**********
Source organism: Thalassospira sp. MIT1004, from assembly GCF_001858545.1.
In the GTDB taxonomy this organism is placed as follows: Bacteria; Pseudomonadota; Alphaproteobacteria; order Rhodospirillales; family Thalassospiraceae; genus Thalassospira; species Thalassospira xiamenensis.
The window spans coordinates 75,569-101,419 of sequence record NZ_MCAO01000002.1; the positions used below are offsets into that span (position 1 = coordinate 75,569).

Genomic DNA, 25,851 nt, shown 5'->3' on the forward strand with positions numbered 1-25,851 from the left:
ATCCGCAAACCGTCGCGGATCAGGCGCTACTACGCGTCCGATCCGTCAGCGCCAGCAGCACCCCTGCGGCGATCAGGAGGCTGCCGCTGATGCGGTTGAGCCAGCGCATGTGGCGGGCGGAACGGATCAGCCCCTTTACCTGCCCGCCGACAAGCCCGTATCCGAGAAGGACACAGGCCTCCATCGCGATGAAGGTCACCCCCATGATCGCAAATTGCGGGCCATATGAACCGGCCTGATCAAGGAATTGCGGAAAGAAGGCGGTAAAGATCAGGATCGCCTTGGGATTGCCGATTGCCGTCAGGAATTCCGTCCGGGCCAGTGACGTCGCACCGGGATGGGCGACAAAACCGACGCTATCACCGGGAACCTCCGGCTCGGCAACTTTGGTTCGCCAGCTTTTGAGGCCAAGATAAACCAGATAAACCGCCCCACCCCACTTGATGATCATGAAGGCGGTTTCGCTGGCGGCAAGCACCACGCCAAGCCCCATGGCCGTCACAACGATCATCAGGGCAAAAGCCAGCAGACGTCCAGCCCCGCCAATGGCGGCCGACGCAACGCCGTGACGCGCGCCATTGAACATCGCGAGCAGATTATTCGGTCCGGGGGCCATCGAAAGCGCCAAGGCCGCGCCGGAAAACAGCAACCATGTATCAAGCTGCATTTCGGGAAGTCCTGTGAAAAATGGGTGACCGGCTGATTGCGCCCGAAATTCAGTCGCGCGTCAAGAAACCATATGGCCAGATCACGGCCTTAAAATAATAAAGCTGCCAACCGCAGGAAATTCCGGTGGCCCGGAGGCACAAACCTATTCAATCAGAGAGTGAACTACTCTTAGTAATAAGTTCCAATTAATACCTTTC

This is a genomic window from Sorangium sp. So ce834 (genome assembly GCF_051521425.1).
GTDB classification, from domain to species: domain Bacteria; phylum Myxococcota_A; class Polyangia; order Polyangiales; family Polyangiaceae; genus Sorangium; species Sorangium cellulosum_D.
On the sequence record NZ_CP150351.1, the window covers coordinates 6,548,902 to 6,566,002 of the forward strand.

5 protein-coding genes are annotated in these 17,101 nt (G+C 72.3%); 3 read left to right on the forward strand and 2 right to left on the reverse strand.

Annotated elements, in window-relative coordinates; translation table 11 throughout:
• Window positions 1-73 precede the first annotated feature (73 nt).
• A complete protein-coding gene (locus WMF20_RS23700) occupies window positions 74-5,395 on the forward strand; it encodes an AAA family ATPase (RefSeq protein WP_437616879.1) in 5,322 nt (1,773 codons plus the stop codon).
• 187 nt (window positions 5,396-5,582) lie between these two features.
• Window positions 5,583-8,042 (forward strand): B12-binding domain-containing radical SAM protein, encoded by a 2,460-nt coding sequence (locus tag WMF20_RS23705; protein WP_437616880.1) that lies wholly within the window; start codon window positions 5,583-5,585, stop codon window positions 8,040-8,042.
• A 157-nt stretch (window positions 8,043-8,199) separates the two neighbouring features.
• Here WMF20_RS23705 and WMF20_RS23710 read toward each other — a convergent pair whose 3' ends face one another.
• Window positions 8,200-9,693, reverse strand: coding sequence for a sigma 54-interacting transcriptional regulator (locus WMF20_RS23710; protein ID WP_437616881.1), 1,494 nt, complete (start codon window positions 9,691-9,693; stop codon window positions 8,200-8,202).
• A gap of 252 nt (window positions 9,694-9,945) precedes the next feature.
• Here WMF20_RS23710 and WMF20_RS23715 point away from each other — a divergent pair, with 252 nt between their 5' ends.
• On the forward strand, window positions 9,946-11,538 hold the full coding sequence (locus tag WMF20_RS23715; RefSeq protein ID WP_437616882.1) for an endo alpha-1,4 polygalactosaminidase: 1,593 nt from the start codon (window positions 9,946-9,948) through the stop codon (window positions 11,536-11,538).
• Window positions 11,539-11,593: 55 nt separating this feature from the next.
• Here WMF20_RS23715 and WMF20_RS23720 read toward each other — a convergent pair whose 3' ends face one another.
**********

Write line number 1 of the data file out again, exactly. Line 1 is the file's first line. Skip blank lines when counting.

Source organism: Thalassospira sp. MIT1004, from assembly GCF_001858545.1.